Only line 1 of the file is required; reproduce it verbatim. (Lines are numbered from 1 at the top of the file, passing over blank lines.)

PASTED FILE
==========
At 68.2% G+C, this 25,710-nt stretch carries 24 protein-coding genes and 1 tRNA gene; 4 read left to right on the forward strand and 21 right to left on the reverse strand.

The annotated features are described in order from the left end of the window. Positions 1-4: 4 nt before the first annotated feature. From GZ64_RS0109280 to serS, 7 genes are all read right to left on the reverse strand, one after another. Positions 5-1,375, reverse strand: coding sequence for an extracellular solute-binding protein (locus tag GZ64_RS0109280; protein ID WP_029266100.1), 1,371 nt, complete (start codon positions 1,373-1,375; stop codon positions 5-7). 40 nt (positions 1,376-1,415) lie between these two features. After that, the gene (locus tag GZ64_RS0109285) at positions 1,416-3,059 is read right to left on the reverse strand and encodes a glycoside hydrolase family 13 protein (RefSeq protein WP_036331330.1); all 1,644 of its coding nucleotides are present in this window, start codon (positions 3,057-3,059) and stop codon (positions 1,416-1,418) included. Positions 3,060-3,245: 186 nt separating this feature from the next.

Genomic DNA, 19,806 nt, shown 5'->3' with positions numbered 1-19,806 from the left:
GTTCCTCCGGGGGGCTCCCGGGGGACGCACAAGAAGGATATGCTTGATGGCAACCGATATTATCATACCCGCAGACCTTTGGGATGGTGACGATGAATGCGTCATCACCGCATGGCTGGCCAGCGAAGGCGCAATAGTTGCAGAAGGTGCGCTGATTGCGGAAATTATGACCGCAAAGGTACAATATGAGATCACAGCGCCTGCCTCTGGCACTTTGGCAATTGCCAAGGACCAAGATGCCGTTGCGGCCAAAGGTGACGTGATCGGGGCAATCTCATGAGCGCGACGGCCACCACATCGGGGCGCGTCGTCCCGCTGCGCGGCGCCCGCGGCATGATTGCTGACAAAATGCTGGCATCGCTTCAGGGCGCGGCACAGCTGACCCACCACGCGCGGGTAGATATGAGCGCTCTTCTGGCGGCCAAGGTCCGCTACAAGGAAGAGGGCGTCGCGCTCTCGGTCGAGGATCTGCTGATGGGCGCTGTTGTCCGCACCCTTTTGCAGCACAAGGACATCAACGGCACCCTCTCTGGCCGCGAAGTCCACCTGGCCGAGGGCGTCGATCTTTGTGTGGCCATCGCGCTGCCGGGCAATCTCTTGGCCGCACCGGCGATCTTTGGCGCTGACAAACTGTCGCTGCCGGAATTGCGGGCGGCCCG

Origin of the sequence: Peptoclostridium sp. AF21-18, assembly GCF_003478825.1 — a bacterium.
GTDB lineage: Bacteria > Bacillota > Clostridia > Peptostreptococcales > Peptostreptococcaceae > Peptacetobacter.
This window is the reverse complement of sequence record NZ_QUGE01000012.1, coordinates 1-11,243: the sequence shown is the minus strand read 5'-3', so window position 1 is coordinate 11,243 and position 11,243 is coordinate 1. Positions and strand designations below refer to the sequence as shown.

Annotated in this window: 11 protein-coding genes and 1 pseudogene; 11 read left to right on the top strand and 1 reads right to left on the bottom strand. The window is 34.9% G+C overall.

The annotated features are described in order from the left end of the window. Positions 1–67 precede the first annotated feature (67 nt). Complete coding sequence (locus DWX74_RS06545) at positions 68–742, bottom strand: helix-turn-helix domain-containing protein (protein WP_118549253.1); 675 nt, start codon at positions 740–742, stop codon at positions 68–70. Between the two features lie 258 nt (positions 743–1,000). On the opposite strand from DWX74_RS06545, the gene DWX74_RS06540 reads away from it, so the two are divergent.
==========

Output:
At 68.2% G+C, this 25,710-nt stretch carries 24 protein-coding genes and 1 tRNA gene; 4 read left to right on the forward strand and 21 right to left on the reverse strand.